The flow of outbound tourists has almost come to a halt because people are afraid of contracting the A(H1N1) flu virus during travel.
"Tours to almost all overseas destinations have seen a big drop, though many of these places have not reported even a single case of H1N1 infection," Zhang Qingzhu, marketing manager of China Comfortable Travel Services, said in Beijing on Friday.
Group tours to Chinese mainlanders' favorite destinations such as Hong Kong, Japan, South Korea, the US, Europe, Australia and Southeast Asia have dropped the most, she said.
"I can't think of any destination that has escaped the slump The decrease (in the number of tourists) is so shocking that I wouldn't like to give any figure," she said.
Xiao Hong, manager of Hong Kong tours with China Travel International, said the number of mainlanders signing up for tours to Hong Kong in the first two weeks of May, "has fallen by 80 percent".
Many tour agencies have cancelled group tours to the US, said Zhang Wei, manager of the China International Travel Service's outbound tourism department.
"Very few people now come to travel agencies to enquire about tours. And most of those that come want to either delay or cancel their trips," he said.
The sluggish business has given many travel agency employees a forced holiday. Shen Dahai, manager of Beijing-based China M&R Special Tours, said about 40 percent of his firm's tour guides and group leaders have no work because of the flu scare.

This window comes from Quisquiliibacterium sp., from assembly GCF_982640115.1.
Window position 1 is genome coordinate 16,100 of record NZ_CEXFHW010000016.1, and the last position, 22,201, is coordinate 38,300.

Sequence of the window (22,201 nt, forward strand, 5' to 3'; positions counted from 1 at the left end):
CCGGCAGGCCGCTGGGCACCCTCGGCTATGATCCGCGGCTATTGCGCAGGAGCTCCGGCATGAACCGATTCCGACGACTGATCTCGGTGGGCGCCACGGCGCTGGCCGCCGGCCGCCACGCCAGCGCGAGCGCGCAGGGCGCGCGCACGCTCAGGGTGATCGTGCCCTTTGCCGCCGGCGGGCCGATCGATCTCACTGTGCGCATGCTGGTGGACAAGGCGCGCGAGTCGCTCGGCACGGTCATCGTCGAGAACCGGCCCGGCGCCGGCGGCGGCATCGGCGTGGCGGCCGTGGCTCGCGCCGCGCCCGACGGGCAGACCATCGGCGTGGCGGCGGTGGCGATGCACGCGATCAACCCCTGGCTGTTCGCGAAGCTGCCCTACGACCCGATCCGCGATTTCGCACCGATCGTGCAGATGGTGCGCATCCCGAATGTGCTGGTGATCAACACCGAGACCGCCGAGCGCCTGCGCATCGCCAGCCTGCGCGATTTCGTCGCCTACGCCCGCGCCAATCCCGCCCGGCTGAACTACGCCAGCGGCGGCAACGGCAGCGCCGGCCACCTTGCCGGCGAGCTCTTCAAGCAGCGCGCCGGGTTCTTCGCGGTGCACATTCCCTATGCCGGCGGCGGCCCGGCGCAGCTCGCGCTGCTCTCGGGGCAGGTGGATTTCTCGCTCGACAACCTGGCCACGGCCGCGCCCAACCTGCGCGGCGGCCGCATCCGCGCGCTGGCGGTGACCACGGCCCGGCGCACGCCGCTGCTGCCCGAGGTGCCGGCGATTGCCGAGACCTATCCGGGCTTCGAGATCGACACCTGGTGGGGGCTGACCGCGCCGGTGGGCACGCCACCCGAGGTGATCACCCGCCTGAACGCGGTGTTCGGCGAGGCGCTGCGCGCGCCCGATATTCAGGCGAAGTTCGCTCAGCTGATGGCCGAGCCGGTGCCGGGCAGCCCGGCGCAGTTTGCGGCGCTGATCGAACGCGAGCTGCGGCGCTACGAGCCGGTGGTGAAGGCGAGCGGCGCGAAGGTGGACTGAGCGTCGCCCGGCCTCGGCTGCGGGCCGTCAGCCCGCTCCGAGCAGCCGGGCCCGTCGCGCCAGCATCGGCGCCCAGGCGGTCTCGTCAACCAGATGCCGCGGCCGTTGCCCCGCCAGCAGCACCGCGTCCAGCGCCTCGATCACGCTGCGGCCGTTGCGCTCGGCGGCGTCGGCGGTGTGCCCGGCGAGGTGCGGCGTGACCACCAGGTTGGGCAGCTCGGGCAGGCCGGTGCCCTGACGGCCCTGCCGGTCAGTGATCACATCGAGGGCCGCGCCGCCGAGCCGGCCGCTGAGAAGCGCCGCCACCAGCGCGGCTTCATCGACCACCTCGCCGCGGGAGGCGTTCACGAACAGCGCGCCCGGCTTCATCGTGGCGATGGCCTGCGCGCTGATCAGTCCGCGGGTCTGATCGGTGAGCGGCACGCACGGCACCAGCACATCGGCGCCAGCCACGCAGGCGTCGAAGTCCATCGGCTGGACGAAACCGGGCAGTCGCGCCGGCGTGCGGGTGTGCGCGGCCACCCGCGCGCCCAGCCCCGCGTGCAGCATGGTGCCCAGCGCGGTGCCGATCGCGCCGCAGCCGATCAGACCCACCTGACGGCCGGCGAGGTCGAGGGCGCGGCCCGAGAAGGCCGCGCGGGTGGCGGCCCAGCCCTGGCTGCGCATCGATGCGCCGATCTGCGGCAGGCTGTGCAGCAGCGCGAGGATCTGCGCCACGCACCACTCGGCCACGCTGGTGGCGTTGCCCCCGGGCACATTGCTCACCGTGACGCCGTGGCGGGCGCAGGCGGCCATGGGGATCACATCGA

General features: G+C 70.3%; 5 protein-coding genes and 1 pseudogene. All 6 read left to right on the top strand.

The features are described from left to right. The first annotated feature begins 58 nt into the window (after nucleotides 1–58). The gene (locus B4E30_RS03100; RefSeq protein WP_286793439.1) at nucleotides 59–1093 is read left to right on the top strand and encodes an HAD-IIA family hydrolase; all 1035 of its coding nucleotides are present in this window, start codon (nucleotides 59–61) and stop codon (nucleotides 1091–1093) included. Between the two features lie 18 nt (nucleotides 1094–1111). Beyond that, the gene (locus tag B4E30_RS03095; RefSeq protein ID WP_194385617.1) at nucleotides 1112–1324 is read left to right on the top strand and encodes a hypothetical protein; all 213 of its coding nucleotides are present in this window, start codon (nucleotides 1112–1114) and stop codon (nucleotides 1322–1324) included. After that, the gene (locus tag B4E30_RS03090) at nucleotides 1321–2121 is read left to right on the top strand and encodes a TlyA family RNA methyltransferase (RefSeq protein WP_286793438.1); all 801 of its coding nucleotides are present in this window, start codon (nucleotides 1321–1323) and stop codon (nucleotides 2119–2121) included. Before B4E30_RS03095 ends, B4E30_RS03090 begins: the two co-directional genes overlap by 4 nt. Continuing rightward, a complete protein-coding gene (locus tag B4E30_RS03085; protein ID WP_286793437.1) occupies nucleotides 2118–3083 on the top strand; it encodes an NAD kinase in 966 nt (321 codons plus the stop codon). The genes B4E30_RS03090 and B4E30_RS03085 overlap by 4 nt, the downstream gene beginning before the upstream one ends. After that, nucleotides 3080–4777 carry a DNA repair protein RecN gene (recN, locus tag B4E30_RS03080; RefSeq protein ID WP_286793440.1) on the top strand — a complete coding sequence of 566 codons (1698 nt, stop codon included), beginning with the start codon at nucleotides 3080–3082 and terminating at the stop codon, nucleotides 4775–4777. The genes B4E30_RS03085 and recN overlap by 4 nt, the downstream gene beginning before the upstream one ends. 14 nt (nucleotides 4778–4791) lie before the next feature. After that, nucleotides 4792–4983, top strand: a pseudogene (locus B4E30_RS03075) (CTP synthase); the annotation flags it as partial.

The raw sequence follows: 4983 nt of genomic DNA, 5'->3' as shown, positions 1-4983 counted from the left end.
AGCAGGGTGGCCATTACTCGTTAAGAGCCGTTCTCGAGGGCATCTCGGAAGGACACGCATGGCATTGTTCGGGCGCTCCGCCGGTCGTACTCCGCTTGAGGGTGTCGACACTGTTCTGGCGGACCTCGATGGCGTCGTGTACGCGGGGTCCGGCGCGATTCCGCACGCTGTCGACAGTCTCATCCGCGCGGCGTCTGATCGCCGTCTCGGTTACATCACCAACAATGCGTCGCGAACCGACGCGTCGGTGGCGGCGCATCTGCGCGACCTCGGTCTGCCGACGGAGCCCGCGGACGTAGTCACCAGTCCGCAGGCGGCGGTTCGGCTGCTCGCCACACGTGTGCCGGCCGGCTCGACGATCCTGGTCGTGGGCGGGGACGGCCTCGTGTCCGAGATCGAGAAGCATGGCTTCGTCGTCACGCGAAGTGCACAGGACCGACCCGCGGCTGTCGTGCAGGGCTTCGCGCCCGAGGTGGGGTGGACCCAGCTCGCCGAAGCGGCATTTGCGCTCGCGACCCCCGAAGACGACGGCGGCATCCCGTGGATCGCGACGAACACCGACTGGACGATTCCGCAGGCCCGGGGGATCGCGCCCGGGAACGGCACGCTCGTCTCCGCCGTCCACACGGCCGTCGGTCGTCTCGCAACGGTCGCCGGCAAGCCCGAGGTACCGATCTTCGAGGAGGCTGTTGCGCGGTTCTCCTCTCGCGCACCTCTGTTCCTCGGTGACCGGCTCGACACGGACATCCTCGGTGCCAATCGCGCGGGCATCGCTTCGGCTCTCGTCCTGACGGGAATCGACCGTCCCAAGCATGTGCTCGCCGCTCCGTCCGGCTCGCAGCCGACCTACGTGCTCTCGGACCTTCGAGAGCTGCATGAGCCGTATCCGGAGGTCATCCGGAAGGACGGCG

"Last May, our firm had to borrow tour guides and team leaders from other tour operators," he said.
People are afraid to travel abroad for fear of contracting the virus, Zhang Qingzhu said. "They're worried that taking a train or plane could expose them to danger. Their fear has hurt domestic tourism, too."
Zhang Qingzhu was referring to the two H1N1 cases on the mainland. One of the patients flew from Beijing to Chengdu in Sichuan province, and the other took a train from the capital to Jinan in Shandong province.
The two cases have forced health authorities to quarantine more than 200 people in Beijing.
Beijing resident Gao Jingying, 68, who changed her plan to visit Taiwan with her husband this month, said: "No one likes being isolated in a hotel for a week after returning from a trip that is supposed to be a happy experience."
Most industry insiders, however, said the H1N1 flu would not hurt tourism as much as SARS did.
"At least we are getting some business now. During the SARS outbreak, tour agencies had to shut down operations," said Shen, who has been in the business for two decades.
Li Xinjian, a professor in the School of Tourism Management of Beijing International Studies University, corroborates Shen.
Transparent government reporting on the H1N1 flu has helped tourists choose the right destinations, Li said, and they know what the safest places are.
Till Friday, the H1N1 virus had killed 71 people in Mexico, the US, Canada and Costa Rica.